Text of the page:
Why we should not worry about the sequester
Published in The Fiscal Times (22,2013) by Josh Boak and Eric Pianin, the article offers 5 reasons for not to worry about the sequestration or reductations that the White House is to propose in orer to raise the debt ceiling.
"President Obama and his team warn of government services getting even worse if the $85 billion of across the board cuts in fiscal 2013 are allowed to kick in next Friday—cars stuck idling at under-staffed border posts, furloughed bureaucrats, fewer police and firefighters, thousands of hungry children kicked off government nutrition programs."
"Right up until the last minute, both the president and the Republicans are going to try to make the most hay out of the issue and make the other guy look bad," said Steve Ellis, vice president of Taxpayers for Common Sense. "It's almost like they would rather have the issue than the solution. And I think it's unfortunate for taxpayers, I think it's unfortunate for the government, but this is the reality of politics today."
Two things to be always kept in mind
1) "First, there is a growing consensus that sequestered cuts totaling as much as $1.2 trillion over the next decade won't lower the national debt.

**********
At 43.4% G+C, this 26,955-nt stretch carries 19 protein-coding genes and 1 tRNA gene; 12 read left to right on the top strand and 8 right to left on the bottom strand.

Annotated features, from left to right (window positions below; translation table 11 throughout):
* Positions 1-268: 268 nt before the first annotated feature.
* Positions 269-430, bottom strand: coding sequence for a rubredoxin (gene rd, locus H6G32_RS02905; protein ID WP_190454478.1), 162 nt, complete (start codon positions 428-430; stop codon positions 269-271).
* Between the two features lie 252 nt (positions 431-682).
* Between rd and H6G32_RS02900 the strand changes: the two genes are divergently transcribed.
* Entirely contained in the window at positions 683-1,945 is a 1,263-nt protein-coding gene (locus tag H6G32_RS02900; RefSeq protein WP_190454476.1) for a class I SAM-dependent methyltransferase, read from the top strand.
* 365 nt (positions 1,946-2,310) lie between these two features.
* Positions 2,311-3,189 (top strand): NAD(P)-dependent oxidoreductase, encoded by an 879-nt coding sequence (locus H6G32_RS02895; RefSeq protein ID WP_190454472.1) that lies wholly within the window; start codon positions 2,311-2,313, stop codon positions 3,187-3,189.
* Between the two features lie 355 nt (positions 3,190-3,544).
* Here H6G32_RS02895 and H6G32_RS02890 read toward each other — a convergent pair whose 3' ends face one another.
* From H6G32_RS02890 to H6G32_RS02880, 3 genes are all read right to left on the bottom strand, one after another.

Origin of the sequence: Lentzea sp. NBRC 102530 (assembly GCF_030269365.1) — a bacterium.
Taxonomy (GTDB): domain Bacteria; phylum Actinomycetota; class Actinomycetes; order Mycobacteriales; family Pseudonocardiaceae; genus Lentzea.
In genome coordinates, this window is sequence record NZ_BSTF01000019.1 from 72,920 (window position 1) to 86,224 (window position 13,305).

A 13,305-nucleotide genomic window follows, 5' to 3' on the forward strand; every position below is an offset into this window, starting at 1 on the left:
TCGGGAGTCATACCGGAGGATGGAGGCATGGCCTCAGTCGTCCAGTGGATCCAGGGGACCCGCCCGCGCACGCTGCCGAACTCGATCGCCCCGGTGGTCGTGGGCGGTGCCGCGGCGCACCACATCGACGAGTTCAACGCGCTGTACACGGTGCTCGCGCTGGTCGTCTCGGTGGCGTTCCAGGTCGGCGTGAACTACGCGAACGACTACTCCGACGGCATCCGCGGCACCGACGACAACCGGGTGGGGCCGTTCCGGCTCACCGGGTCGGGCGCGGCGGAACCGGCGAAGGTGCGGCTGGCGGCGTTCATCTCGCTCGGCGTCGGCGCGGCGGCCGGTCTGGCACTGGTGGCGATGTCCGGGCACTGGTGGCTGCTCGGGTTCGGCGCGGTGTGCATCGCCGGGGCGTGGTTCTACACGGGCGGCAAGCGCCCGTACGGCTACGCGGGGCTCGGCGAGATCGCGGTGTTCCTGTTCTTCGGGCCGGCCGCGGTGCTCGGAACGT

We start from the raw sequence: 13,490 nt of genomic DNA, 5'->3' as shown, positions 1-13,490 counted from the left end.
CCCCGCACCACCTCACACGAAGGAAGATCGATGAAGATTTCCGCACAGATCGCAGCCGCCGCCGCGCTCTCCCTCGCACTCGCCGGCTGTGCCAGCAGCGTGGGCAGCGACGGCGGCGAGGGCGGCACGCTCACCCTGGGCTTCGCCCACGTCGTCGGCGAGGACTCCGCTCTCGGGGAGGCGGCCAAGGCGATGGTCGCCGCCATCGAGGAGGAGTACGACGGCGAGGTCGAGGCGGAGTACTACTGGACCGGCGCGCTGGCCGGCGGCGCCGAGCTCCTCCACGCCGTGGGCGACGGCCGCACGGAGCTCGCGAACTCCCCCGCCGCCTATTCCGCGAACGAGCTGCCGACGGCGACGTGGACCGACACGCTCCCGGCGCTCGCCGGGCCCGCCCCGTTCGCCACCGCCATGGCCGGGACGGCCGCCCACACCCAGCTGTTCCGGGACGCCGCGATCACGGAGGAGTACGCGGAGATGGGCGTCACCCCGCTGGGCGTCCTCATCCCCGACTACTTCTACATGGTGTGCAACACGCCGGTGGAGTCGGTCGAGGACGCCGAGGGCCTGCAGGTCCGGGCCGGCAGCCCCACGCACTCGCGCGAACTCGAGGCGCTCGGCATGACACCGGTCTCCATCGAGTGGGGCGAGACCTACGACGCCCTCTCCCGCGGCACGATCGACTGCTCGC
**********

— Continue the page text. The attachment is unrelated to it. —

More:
The main drivers of the deficit – Medicare, Medicaid and other entitlement programs—have been exempted from cuts.
2) The second is that while the sequester may use a feckless "meat cleaver" approach to trim spending on defense and many domestic programs it's not enough to put the whole economy through a meat grinder."(...)
The 5 reasons
No Recession Coming – For all the fear-mongering about hundreds of thousands of furloughs and reduced services, government officials aren't hyping the possibility of a recession. In a $16.4 trillion economy, the sequester just isn't big enough. (...)
The Cuts Are Really Less than $85 billion – Politicians keep talking about $85 billion in spending cuts. Technically, you should halve that figure because agencies can draw from stockpiles of unused funds from past years. (...)
Federal Employees Get Screwed – The one warning that echoes across the government is that personnel-heavy agencies can't use accounting tricks to escape the sequester. (...)
Congress Could Give Pentagon Some Flexibility – If lawmakers really dread the hollowing out of our armed forces, they could grant the military more leeway in transferring cash among its operations and maintenance accounts, according to a recent analysis by Amy Belaso, a specialist in defense policy and budgets for the Congressional Research Service. (...)
March 1 Isn't Set in Stone – The sequester roars in like a lion on March 1, yet it could easily be modified as part of an agreement on funding the government—the continuing resolution expires at the end of next month—or with a deal to raise the debt limit before May 18.(...)